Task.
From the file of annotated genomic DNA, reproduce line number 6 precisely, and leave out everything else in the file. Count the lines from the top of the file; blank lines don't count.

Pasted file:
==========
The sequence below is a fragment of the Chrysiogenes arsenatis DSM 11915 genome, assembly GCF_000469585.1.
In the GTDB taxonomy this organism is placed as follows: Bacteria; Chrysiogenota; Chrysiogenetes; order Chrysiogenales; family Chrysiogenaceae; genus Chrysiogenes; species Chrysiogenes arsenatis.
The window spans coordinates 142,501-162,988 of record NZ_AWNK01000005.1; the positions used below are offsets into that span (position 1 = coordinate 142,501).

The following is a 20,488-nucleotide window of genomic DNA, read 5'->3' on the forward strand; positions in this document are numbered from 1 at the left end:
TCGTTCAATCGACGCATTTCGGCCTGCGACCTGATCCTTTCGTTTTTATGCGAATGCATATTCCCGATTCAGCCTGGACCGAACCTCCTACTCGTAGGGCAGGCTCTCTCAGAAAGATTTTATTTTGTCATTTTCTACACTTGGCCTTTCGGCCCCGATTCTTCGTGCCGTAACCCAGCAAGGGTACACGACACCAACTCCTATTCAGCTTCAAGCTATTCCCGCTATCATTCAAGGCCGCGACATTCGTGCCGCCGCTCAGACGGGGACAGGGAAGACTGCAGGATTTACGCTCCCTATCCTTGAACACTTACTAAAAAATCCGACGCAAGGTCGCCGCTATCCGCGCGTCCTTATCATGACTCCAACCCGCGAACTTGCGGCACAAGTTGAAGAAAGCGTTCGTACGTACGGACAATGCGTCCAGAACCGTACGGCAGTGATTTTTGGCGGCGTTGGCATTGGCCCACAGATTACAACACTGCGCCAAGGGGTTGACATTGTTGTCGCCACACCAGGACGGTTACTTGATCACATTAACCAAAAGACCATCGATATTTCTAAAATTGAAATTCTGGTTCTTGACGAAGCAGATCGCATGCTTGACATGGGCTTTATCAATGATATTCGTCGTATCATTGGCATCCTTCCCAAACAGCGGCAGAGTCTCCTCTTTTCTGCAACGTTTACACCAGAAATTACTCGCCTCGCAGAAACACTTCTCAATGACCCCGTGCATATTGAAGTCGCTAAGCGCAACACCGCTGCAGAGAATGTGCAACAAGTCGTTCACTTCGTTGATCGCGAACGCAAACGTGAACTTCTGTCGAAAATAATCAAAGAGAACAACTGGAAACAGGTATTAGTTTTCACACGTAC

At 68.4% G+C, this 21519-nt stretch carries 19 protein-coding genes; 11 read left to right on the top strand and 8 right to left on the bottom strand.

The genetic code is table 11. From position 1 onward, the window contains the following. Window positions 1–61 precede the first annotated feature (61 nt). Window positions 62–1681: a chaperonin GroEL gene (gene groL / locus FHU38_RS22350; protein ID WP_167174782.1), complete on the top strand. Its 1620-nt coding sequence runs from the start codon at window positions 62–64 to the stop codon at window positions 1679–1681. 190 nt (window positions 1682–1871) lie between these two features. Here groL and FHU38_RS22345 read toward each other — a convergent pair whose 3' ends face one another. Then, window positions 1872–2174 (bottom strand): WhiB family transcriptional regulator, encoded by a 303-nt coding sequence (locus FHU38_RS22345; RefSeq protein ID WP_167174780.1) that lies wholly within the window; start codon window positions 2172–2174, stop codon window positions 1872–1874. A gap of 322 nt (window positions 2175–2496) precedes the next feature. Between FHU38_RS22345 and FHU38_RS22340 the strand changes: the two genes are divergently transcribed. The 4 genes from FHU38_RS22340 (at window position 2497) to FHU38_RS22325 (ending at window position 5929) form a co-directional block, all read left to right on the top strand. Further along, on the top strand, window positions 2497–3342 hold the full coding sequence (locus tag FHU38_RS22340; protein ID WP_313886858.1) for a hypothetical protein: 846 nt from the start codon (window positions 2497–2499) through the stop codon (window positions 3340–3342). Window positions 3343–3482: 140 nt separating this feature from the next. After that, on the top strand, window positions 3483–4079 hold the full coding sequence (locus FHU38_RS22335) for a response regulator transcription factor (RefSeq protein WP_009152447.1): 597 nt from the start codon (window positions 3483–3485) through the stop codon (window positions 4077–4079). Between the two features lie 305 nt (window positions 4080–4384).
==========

At 68.4% G+C, this 21519-nt stretch carries 19 protein-coding genes; 11 read left to right on the top strand and 8 right to left on the bottom strand.